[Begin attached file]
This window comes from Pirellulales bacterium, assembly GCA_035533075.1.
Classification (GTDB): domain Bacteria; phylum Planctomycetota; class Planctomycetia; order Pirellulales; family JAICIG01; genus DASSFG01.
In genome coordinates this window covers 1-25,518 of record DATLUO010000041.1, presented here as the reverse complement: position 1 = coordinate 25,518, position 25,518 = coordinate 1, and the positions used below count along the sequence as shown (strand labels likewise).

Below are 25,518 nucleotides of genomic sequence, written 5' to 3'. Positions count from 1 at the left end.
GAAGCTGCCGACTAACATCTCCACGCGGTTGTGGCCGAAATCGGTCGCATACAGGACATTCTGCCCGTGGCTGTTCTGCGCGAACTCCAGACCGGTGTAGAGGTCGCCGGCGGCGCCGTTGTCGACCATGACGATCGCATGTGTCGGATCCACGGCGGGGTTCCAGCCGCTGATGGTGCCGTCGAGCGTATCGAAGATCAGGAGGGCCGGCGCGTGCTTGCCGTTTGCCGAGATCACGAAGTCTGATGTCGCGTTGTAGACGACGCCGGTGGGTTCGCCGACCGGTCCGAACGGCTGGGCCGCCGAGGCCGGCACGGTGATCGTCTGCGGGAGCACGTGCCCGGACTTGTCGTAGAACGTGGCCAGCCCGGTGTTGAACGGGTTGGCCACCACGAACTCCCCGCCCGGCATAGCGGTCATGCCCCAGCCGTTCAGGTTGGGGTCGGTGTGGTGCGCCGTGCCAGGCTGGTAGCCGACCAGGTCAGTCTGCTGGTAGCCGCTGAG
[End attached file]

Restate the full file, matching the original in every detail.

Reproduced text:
This window comes from Pirellulales bacterium, assembly GCA_035533075.1.
Classification (GTDB): domain Bacteria; phylum Planctomycetota; class Planctomycetia; order Pirellulales; family JAICIG01; genus DASSFG01.
In genome coordinates this window covers 1-25,518 of record DATLUO010000041.1, presented here as the reverse complement: position 1 = coordinate 25,518, position 25,518 = coordinate 1, and the positions used below count along the sequence as shown (strand labels likewise).

Below are 25,518 nucleotides of genomic sequence, written 5' to 3'. Positions count from 1 at the left end.
GAAGCTGCCGACTAACATCTCCACGCGGTTGTGGCCGAAATCGGTCGCATACAGGACATTCTGCCCGTGGCTGTTCTGCGCGAACTCCAGACCGGTGTAGAGGTCGCCGGCGGCGCCGTTGTCGACCATGACGATCGCATGTGTCGGATCCACGGCGGGGTTCCAGCCGCTGATGGTGCCGTCGAGCGTATCGAAGATCAGGAGGGCCGGCGCGTGCTTGCCGTTTGCCGAGATCACGAAGTCTGATGTCGCGTTGTAGACGACGCCGGTGGGTTCGCCGACCGGTCCGAACGGCTGGGCCGCCGAGGCCGGCACGGTGATCGTCTGCGGGAGCACGTGCCCGGACTTGTCGTAGAACGTGGCCAGCCCGGTGTTGAACGGGTTGGCCACCACGAACTCCCCGCCCGGCATAGCGGTCATGCCCCAGCCGTTCAGGTTGGGGTCGGTGTGGTGCGCCGTGCCAGGCTGGTAGCCGACCAGGTCAGTCTGCTGGTAGCCGCTGAG